Q: “What are the first three action items that HR should tackle when an organization has been acquired by another company? The organization was once a governmental agency; it is now transitioning to the private sector.” – Anonymous, Virginia

Can a worker be both exempt and nonexempt?


Q: “We have an exempt employee who sometimes works weekends in a different role, which is nonexempt. Should the exempt employee be paid straight time or overtime?” – Natalie, Virginia

Is it legal to fire someone if a criminal record is revealed?


Q: “We hired an employee, but found out he has a criminal record. What is the best way to handle situations like this? Is it legally OK to terminate someone for having a criminal record?” – Anonymous, California

What makes me technically an 'employer'?

Q: “I am a sole owner of a medical practice and (excluding myself) currently have one employee. I would like to know how Pennsylvania’s definition of an employer as “any person employing four or more individuals within Pennsylvania” impacts me. I would also add that I previously employed three other people who are no longer with the practice. If I do not meet the definition of employer in Pa., what is my status?” – Valerie, Pennsylvania

The doctor says he's OK to work, but his behavior says otherwise--what can we do?


Q: “An employee drank heavily after work and at his home, and fell down a flight of stairs. It took him a couple of days to go to the doctor, where he was found to have swelling in his brain. He has now returned to work with no restrictions from his doctor, but he is exhibiting mentally challenged behavior. What are our options? I am asking our office supervisor at that location to document everything for the time being.” – Patricia, Wisconsin

Can we terminate for the use of medical marijuana?


Q: “A newly hired employee provided us with a doctor’s note stating that he is approved for the use of medical marijuana. During his pre-employment, he tested negative for use of illegal drugs. What are our rights as an employer? Are we required to accommodate the use of marijuana on or off duty? Can we terminate the employee for the use of medical marijuana?” – Cecilia, California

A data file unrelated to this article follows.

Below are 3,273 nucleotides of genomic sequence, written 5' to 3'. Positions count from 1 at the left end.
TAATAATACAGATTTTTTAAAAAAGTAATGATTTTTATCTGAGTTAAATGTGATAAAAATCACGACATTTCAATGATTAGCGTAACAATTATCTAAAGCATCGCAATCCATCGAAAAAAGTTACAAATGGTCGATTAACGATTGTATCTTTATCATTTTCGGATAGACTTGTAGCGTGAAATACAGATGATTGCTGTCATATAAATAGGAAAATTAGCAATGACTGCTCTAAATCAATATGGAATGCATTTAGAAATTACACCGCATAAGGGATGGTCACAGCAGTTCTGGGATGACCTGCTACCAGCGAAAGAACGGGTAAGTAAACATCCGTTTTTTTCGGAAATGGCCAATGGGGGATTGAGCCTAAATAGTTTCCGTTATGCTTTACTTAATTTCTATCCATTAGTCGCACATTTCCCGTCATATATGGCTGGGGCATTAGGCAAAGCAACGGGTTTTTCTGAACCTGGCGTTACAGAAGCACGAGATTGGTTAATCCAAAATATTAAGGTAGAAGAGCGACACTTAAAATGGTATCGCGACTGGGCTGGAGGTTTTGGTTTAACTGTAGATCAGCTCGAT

What to do when employees can't afford the health insurance we offer?

Q:  “We offer employer-sponsored health insurance, but many of our employees do not make enough money to pay their portion of it. After they pay their child support there is not enough left over to pay the premiums. Can we tell them they do not qualify and must decline insurance, or are we forced to continue paying it for them?” – Melissa, Texas

Are there privacy issues when we post staff information on our intranet?


Q: “There are times when we need to reach a staff member while we're open but the employee is not on site. We would like to post all staff names and cell numbers on our homepage so they would be accessible only to our staff. Can we do this?” – Mendel, New York

What to do if a worker plays a game of cat-and-mouse to avoid being terminated?

Q: “We have an employee who performed very poorly. Numerous staff members complained about his performance and on many occasions our administrator discussed these issues with him. We posted his position in order to find a replacement for him. In the interim he called in sick. We don’t know if this was a trick to force us to keep him. Now he’s requesting to return to work. Since he was still within the 90-day trial period as spelled out in our Personnel Policy Handbook and his position has been posted to find a replacement, are we required to take him back, at either his current position or another position?” – Mendel, New York